Before I move on to any assessment of today’s play, I thought it was right to wish Michael Carberry all the very best wishes from all on here (and I’m pretty sure for once, I’m speaking for all of you) in his battle against cancer. I’m always hit quite hard when hearing about people younger than me, fitter than me etc. falling foul of that awful disease. I wish Michael all the best. It’s all we can do. Good luck.
With that awful news breaking at the end of the day’s play, complaining or moaning about the action seems somewhat out of place. But let’s get the good out of the way first. As Chris said yesterday, real lives really do interrupt our ability to do full justice to what went on. Chris was there today and can no doubt let us know his views on what he saw. I was in the office – the workers, united, will never be able to watch weekday cricket – and could follow it only on the internet, until I managed to sneak out early, courtesy of a ragging toothache (and I’m not moaning, my fault) and watch the last half hour. I therefore missed (just) Misbah completing his century and the brilliant press up celebration. I did catch his interview with Ian Ward afterwards, and there looked a man totally at ease with his place and role in life. 42 years old and looking every bit a test batsman, totally contemptuous of Moeen Ali, on top of many of the other pressures exerted on him. In a world where we dismiss players if they have a bad run on the older side of 32, there is a testament to the class is permanent as long as the body is willing. 10 press ups? I could barely get myself out of bed.
England nicked four out before Shafiq, a very impressive player in the Emirates, and looking a class act here, joined with his skipper to put the Pakistanis in a decent position before he got tempted by a little outswinger (having missed one barely shortly before) and it clipped the bottom of his bat to be pouched by Bairstow. The wicket off the final ball of the day, via a shot that would have had our media tut tutting but appeared to have Misbah laughing, made it a top day for Chris Woakes, who took four of the six wickets to fall and by common consent, it seems, was the pick of the bowlers. George Dobell’s head, I understand, has swollen to the size of a small planet, and there is no truth in the rumour that he is currently marching through St. John’s Wood with a placard saying “I told you so”.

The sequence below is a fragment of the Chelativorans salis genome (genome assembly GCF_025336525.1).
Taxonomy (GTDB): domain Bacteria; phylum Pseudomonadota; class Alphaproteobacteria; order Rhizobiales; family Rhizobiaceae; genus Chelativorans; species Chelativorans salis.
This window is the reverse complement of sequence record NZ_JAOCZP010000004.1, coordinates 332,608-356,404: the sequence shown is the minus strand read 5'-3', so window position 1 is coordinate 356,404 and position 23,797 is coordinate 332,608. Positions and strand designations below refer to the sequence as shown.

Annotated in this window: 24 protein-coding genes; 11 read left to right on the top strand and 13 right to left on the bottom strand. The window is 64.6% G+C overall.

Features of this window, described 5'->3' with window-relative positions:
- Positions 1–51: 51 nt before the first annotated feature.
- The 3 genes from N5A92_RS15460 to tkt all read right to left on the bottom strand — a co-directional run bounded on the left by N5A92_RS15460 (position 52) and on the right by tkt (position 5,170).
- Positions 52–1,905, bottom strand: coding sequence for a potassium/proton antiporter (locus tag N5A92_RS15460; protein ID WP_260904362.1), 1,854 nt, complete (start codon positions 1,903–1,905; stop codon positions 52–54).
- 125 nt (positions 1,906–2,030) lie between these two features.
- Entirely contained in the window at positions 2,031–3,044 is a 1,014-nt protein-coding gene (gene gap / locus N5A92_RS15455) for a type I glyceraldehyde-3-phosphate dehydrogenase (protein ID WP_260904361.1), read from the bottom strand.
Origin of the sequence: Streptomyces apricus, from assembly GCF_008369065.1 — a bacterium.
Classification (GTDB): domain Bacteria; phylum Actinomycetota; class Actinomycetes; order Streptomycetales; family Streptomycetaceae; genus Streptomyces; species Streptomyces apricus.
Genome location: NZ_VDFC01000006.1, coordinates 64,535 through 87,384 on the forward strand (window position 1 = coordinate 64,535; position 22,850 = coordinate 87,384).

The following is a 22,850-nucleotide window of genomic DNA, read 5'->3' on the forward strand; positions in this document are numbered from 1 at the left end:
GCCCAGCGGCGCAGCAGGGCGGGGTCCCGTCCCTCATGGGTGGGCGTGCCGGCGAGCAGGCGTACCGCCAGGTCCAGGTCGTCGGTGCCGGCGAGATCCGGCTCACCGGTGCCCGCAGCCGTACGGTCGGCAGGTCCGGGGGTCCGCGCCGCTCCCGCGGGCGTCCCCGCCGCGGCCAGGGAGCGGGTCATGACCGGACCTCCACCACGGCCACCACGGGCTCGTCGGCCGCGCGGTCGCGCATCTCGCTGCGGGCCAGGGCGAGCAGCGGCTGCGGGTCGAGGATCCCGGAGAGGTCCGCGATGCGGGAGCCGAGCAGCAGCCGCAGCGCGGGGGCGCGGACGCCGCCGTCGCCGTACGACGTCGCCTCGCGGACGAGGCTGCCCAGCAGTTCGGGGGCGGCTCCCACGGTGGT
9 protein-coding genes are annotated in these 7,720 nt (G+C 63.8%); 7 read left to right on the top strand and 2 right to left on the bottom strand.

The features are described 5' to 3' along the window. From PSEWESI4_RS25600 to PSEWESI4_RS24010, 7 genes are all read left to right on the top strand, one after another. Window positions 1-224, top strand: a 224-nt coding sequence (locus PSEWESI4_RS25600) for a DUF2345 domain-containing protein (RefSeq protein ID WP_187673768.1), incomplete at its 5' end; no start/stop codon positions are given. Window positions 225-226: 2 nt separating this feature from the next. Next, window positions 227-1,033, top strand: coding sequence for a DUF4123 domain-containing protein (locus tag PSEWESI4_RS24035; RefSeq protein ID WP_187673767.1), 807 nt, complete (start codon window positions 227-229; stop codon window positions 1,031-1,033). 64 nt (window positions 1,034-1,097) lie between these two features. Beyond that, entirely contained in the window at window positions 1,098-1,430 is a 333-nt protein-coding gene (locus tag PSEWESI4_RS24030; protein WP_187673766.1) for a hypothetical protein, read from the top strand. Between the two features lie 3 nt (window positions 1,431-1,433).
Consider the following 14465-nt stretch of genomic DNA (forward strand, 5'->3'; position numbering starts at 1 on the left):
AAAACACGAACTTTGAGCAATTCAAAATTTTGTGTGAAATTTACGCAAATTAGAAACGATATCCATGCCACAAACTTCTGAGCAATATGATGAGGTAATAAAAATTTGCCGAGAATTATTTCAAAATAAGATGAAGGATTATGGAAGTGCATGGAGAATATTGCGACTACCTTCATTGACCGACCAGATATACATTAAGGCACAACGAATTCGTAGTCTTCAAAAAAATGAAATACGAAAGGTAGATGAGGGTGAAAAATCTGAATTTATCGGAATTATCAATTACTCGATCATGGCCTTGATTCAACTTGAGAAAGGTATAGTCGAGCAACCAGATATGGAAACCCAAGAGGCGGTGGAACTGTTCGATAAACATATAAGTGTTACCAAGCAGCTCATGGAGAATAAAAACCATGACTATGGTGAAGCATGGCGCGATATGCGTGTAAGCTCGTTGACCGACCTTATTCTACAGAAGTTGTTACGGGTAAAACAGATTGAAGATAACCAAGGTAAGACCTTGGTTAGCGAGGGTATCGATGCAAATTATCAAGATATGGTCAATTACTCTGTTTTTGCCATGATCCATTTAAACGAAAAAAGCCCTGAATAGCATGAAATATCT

Following the game as much as I could – I have a job, I have a massive interest in the Tour de France, I have a massive interest in the politics at the moment, and wouldn’t mind knowing about the golf too – it seems there was much wailing about Mr. Finn. On the day when David Saker was appointed as assistant manager to Buzz Lehmann (I just made it up, heaven knows why), 4 Fux special project was on display for all to see. Now the Selfey’s of this world place no blame for Finn’s regression on 4 Fux, as of course he is his mate (now, who were we to accuse the media of cosy relationships, how dare we) and he wouldn’t do that, but there’s a massive correlation between his downturn and him being told constantly by all and sundry to change actions, bowl dry etc. etc. I like Finn, but can’t help but feel he’s been a prime asset wasted. Hope is getting less and less. Every time he gets into rhythm, he then seems to lose it as quickly. With Jake Ball performing well, Woakes having a great time and also the added weight he brings with the bat, Finn risks slipping a fair way down the line if Anderson, Stokes and Wood are all fit and firing.
This is based on reports. It seems likely I’ll be able to watch him bowl for a little bit on Saturday as, if I imagine this game will go, we manage to take the last four wickets before lunch tomorrow. Misbah doesn’t have, off the top of my head, a wonderful record past 100, and Sarfraz is placed above what looks quite a long tail. However, while England pundits are saying 350 is below par, they seem to be rather too confident that England will get there given our recent track record. This looks a flat deck, but then they are illegal now for the moanerati who purvey this line like a stuck record every time we have a wicket that isn’t seaming all over the shop (could we wait a bit to see how the game plays out, please?). One wicket fell on day 1 last year, and the game was over within four days. Yeah, let’s see how it goes.
Talking of four days, and I know Chris has been hot on this one, recall how Colin the Never Wrong has been burbling on about four day tests with 100 overs per day in them (looking forward to that in tropical areas – what time you intend to start play, 7:30 am?), today England provided the spectators with 87 overs of action in half an hour over the allotted time. Those three overs will never be seen again. The studio and interviews warbled on for another 30 minutes after play – those three overs could have been bowled, the TV cameras were still there, but hey, no, it’s not important – and cricket that could have been played, wasn’t. Chris is never a happy bunny at this, and made his views very clear:
There’s so much farting about in cricket that you have to wonder why this is still allowed to happen. But it is. And there’s nothing we can do about it. I’ll let the Wanderer go into more detail because believe me, as good as I am at a moan on a pet peeve, this Crampton is Champion.
Look forward to any comments, hope you can get to see some of the action (more than me) and I’ll no doubt have lots of stuff coming out of my visit on Saturday, including a load of pictures, and of course, extra overs for the ones lost today. Ho Ho.
Comments for Day 2 below. Isn’t it nice to have, for at least the first day, some hard competitive cricket. Thanks Misbah.